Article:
Glaucoma

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Glaucoma

“What is Glaucoma?

Glaucoma is an eye disease in which the optic nerve is damaged in a characteristic pattern. This can permanently damage vision in the affected eye(s) and lead to blindness if left untreated. It is normally associated with increased fluid pressure in the eye (aqueous humor). The term “ocular hypertension” is used for people with consistently raised intraocular pressure (IOP) without any associated optic nerve damage. Conversely, the term ‘normal tension’ or ‘low tension’ glaucoma is used for those with optic nerve damage and associated visual field loss, but normal or low IOP.

Glaucoma: What is the optic nerve?

The optic nerve is made up of over 1.2 million axons (individual nerve fibers). It serves as a relay between the retina and the brain. The retina absorbs the external light waves and transmits them via the optic nerve to the brain.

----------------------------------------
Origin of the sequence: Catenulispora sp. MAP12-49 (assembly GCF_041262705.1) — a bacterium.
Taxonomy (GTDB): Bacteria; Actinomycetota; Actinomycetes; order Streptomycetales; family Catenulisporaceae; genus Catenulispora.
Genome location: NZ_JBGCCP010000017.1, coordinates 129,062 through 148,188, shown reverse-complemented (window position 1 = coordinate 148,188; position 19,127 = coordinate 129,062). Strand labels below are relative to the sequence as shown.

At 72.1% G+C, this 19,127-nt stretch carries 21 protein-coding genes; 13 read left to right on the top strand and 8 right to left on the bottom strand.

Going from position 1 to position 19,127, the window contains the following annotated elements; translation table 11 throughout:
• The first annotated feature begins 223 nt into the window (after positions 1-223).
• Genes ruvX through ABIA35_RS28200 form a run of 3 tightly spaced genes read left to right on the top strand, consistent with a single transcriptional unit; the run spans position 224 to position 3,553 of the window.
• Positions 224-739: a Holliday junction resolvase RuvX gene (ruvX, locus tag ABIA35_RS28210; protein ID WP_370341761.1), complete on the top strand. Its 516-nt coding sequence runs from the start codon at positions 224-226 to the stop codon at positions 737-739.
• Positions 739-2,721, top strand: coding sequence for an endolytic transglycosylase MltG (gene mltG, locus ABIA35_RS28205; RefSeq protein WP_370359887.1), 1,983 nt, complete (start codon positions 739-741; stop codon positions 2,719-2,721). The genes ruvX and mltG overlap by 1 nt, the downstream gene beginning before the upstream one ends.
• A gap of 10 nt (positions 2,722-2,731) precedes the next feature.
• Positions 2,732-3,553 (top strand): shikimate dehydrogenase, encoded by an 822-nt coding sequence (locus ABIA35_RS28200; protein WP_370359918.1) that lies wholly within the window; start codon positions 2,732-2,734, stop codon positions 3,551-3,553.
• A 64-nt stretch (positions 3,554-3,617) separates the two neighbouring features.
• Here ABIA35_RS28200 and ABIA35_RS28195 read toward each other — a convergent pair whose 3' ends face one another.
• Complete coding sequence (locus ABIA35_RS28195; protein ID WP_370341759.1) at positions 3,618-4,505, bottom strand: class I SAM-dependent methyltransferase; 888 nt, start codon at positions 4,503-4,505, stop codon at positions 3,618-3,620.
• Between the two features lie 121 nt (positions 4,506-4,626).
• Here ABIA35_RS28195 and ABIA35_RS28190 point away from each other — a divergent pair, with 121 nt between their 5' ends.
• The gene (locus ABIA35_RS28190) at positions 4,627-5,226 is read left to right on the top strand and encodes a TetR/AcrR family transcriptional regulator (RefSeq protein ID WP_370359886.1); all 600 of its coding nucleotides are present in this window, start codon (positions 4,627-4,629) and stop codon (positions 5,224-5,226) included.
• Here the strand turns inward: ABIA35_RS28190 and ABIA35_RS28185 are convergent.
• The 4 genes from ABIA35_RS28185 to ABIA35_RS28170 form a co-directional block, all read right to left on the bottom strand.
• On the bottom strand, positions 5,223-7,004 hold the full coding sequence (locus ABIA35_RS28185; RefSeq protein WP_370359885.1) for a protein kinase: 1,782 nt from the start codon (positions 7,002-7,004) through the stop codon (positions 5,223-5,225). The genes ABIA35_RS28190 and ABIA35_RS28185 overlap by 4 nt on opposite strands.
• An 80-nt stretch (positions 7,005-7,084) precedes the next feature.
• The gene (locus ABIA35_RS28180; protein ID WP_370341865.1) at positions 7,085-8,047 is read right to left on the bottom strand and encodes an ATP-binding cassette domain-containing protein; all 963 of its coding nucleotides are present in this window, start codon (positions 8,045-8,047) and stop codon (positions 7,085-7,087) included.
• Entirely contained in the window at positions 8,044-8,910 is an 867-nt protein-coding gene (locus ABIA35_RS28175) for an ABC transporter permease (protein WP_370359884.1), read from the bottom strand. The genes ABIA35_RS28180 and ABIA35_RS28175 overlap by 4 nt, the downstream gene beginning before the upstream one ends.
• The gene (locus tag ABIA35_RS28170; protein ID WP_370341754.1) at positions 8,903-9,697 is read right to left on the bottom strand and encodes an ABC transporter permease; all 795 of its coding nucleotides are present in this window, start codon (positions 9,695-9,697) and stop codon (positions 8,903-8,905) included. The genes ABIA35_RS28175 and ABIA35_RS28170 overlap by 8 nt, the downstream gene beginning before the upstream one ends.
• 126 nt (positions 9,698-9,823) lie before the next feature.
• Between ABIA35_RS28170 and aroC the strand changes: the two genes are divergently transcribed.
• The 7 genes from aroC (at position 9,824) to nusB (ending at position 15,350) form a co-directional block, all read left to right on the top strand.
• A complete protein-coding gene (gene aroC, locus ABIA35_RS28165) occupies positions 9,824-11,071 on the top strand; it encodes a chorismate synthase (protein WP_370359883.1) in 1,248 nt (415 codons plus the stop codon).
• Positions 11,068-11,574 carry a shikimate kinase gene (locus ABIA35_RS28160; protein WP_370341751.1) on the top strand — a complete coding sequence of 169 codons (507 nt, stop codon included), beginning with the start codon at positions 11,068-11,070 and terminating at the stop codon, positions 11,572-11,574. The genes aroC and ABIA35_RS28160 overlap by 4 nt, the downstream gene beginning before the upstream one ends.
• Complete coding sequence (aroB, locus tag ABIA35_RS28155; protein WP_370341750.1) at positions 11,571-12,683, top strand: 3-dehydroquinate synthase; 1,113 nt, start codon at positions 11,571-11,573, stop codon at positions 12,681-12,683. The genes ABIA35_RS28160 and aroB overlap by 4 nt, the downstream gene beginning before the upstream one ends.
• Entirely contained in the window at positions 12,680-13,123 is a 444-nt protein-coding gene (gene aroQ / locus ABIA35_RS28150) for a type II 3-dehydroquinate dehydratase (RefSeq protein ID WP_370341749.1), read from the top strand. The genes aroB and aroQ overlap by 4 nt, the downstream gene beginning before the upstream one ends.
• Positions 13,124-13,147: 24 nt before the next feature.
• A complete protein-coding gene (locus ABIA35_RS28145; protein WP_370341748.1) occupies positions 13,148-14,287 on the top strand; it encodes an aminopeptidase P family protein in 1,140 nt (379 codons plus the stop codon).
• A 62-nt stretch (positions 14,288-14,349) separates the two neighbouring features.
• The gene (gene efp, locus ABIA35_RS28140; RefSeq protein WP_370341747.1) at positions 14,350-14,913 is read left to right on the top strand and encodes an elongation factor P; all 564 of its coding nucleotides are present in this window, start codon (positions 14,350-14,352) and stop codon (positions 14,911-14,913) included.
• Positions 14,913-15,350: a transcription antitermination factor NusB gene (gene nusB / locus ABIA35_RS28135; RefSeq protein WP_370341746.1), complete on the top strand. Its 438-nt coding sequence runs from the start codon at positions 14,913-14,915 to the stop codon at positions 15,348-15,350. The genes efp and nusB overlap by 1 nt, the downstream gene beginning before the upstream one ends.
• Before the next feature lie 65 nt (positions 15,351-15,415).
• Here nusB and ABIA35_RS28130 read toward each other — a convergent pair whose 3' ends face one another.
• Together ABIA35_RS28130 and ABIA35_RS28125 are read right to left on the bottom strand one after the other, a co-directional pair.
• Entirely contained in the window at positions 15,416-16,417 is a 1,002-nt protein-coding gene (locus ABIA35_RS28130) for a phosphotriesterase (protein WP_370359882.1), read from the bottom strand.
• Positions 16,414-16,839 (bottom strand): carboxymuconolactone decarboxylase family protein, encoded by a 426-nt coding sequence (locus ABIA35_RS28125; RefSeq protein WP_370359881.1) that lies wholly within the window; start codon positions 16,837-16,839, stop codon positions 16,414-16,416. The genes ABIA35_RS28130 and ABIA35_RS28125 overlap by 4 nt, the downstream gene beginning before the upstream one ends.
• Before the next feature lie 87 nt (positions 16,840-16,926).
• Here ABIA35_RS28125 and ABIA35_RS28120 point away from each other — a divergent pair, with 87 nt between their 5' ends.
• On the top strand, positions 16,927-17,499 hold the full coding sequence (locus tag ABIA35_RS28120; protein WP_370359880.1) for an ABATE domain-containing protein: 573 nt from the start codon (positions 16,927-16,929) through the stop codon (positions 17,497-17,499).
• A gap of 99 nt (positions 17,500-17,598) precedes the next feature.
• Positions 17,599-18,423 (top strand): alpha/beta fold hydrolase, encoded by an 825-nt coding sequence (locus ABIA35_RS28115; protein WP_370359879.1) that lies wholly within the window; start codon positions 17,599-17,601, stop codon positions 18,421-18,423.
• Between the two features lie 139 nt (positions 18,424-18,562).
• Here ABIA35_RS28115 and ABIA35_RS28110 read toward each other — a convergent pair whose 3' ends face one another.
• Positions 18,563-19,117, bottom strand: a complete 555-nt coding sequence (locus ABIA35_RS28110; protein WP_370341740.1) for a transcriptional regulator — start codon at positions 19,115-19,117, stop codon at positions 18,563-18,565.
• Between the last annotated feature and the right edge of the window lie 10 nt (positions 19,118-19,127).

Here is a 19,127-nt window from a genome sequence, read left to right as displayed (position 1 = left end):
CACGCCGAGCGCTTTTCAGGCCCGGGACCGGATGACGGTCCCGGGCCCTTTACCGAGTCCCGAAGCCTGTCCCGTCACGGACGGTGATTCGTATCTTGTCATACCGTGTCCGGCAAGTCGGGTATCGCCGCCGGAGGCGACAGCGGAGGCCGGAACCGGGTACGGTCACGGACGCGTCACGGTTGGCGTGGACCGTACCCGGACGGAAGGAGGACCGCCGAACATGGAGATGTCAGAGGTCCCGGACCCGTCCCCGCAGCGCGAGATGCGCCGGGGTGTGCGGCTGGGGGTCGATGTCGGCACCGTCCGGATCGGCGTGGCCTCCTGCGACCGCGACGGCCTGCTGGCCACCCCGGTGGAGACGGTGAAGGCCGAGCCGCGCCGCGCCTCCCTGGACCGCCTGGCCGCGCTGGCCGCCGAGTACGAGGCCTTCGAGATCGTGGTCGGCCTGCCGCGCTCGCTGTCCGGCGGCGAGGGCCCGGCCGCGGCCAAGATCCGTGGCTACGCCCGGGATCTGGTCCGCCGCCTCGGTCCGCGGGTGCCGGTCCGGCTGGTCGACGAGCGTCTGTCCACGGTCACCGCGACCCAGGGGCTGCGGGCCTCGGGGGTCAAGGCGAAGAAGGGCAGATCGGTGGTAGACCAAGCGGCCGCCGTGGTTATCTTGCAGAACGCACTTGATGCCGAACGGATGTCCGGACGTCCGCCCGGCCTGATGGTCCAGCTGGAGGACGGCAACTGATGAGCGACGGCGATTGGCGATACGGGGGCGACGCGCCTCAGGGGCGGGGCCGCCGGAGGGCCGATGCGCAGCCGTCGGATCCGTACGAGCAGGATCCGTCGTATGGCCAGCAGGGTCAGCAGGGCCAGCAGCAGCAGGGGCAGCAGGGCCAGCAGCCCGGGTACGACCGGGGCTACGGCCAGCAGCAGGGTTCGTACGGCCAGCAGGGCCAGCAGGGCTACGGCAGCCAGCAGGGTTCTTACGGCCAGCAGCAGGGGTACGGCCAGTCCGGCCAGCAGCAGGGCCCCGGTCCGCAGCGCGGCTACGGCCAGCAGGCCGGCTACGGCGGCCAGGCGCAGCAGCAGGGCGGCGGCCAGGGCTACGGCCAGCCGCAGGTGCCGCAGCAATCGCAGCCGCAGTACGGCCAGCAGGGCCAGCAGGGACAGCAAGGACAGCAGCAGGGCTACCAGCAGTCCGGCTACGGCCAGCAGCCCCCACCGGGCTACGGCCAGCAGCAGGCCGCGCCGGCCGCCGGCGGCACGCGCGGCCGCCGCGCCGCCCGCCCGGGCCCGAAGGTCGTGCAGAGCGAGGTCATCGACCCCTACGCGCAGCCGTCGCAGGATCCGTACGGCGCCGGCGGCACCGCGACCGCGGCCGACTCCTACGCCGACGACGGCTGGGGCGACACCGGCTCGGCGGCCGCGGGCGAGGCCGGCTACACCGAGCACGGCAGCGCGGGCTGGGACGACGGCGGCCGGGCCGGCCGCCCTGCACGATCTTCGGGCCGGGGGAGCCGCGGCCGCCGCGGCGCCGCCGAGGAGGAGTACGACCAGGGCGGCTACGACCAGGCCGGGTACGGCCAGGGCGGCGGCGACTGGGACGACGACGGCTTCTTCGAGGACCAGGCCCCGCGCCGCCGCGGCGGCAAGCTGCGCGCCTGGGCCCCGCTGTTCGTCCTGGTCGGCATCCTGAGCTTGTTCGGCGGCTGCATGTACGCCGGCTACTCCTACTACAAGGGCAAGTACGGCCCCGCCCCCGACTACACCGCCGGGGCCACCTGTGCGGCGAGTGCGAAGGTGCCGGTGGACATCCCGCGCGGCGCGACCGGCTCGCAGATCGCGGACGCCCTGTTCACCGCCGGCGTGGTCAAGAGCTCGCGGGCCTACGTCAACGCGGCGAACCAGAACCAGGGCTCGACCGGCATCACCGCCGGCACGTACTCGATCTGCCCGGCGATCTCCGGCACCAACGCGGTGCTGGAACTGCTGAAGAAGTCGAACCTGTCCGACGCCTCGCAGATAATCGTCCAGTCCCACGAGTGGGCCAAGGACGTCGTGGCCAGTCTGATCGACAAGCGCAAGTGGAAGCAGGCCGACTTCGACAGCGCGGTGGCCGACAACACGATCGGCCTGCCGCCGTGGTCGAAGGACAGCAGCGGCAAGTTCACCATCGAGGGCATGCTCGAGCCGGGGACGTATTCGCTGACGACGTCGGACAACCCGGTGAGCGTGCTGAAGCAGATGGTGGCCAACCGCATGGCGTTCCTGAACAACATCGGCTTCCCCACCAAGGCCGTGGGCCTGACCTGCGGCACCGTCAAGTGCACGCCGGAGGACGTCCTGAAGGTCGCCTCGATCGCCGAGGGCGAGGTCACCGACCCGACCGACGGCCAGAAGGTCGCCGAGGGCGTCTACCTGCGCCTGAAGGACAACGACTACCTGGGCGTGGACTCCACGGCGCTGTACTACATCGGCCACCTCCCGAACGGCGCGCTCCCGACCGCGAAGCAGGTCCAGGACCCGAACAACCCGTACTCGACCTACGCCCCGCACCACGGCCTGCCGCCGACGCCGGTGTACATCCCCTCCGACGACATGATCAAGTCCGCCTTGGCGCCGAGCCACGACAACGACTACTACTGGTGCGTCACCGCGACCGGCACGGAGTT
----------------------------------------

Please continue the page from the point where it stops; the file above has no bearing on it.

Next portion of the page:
What are the different forms of glaucoma?

The most common form of glaucoma is primary open-angle glaucoma (POAG). PAOG is the 2nd leading cause of blindness in the United States. There are other forms of glaucoma including low tension glaucoma, congenital glaucoma, angle closure glaucoma, and the broad category of secondary glaucoma. Secondary glaucoma includes for example, neovascular glaucoma (associated with diabetes), inflammatory glaucoma (associated with autoimmune and inflammatory disease) and medically induced (often associated with steroids).

At FERST (Florida Eye Research and surgical institute), we are using the latest and most sensitive technology to monitor the optic nerve in an effort to preserve vision as well as the utilization of cutting-edge treatment modalities